Dining Service Coordinator Jacob (Jake) knew growing up on a farm that being around food would always be in his future. What he didn’t know was that his journey would take him from his childhood in Costa Rica’s coffee region to Sunrise Senior Living of Livingston in New Jersey. There he would become an expert on a high-tech plant platform created by Babylon Micro-Farms.
“It’s a whole different kind of gardening than I grew up with,” said Chef Jake, who left Costa Rica at 15. The microfarm is for indoor use only and doesn’t use soil but thrives on 30 gallons of water. The garden is about the size of a large vending machine and is part of the fast-growing controlled environment agriculture (CEA) industry that uses a technology-based approach to farming. The dining team can manage its five levels remotely via an app and onsite to grow leafy greens, flowers, and herbs.
The plants “graduate” to the next level as they germinate from seeds contained in a sponge-like pod to becoming fully edible. Team members insert the pods into level one and cover them for 8 to 10 days until sprouts appear. When they have roots, Jake and team insert them into a tray with holes for the roots on the next level, and so on.
He enjoys the look of the farm’s LED lights, bright white containers, green leafy vegetables, and herbs. “It’s all very much in harmony,” said Jake, who has been a Sunrise team member for six years. He’s been with Livingston since August 2022 and helped prepare for its opening in February when it began welcoming up to 119 residents in assisted living and memory care neighborhoods.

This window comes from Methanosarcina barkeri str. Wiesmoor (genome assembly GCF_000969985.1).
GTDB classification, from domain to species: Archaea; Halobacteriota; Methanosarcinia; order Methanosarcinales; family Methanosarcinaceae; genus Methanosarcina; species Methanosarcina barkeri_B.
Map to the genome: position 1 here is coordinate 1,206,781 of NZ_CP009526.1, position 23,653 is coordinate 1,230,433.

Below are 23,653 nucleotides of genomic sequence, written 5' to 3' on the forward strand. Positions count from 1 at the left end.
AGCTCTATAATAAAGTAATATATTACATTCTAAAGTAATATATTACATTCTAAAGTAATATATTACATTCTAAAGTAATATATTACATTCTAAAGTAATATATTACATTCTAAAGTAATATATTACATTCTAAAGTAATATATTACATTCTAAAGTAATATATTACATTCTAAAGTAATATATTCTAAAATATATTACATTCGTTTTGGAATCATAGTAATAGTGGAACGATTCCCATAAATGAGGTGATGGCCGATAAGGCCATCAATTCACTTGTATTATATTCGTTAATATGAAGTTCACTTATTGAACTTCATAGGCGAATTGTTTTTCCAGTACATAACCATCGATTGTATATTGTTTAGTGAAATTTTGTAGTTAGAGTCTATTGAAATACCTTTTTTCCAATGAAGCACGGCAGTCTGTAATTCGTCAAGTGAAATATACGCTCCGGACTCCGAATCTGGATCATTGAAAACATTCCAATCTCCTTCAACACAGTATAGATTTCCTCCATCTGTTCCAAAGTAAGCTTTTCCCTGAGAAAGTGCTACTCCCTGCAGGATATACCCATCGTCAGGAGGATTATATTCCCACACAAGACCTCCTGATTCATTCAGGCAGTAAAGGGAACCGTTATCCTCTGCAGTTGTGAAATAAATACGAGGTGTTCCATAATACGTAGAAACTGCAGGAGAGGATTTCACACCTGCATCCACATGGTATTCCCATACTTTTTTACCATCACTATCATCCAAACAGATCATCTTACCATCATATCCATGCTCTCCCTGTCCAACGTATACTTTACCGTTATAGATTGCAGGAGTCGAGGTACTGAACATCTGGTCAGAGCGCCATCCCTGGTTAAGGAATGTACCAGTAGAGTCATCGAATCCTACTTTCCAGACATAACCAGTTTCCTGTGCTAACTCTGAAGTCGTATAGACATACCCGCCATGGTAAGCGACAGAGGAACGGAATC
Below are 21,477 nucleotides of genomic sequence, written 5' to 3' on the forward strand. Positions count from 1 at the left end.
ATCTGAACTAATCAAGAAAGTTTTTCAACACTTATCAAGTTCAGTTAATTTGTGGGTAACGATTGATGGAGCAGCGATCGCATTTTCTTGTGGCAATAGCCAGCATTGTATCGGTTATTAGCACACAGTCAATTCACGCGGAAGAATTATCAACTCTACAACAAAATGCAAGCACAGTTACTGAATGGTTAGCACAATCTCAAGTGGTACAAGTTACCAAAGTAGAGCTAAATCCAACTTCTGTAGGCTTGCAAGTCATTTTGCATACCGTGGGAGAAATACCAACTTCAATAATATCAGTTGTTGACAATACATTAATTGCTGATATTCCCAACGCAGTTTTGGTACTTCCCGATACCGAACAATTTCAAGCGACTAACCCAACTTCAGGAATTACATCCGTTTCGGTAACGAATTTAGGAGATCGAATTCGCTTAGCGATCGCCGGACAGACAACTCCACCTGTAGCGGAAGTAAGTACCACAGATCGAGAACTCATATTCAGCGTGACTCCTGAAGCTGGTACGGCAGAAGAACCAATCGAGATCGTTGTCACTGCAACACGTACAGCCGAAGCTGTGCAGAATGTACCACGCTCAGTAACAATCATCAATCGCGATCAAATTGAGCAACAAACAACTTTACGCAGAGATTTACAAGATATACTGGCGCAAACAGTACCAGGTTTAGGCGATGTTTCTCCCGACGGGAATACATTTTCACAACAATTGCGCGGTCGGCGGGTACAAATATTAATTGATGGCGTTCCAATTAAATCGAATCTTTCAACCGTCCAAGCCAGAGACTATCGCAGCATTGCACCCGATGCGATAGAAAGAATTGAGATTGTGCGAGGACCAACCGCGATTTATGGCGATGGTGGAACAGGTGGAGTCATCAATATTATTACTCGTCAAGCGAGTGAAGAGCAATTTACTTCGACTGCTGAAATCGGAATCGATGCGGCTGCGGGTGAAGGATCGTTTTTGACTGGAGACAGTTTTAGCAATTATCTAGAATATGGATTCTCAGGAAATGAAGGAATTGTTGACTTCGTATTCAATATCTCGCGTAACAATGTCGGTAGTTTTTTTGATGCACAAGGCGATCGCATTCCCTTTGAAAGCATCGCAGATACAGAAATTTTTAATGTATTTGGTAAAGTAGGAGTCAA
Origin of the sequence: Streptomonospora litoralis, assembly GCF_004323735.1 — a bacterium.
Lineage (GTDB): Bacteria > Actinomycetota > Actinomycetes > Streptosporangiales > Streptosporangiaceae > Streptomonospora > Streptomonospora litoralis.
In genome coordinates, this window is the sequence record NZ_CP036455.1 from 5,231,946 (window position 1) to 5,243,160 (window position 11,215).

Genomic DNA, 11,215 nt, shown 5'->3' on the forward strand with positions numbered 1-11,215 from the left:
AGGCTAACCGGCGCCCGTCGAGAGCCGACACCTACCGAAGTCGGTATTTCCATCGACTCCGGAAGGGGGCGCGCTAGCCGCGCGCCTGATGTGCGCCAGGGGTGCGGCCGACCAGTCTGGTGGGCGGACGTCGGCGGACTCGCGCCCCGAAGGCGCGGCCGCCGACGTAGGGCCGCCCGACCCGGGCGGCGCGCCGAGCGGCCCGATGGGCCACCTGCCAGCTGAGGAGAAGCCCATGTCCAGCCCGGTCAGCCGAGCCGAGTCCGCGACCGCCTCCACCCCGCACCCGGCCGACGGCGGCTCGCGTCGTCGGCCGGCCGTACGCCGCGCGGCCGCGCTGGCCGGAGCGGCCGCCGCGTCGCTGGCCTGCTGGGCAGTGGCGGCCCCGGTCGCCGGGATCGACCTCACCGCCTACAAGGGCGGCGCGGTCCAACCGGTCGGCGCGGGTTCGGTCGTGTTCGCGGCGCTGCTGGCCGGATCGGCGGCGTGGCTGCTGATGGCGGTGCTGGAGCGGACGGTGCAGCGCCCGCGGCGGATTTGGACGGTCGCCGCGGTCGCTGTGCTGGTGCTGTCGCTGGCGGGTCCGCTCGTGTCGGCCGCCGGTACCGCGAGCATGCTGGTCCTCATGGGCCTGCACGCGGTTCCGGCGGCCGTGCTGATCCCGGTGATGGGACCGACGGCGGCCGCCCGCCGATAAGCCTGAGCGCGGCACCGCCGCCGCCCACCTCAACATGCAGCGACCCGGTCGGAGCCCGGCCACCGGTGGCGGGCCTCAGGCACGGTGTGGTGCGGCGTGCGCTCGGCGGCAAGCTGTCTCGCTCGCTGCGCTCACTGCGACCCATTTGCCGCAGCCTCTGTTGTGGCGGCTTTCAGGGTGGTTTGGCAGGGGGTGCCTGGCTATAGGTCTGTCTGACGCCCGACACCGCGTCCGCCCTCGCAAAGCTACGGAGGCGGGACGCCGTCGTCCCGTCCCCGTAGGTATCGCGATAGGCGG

Jake just reaped the microfarm’s first harvest since it was installed at Livingston in December 2022. Hemade pesticide-free kale salads for about 40 diners who came to tour the community before its official opening. He also has been growing lettuce and herbs including basil, sage, and oregano to offer residents and family members fresh veggies year-round. “There’s a big interest in farm-to-table dining in the Livingston area and beyond. I love that we can be a part of it, even in a more urban area,” Jake said.
The system generates as much produce in 15 square feet as 2,000 square feet of traditional farmland, according to Babylon Micro-Farms. It also uses 96% less water and 65 % less fertilizer.
Jake plans on inviting residents to help plant a big batch of spinach and keep an eye on it during its approximately 7 weeks to reach mature growth. “I love the microfarm. It has a real purpose for the team members and residents – we all look forward to watching the plants grow,” Jake said. “I can’t wait until the residents move in, and we can celebrate what we planted. Every time they walk by, it will give them something to talk about and look forward to.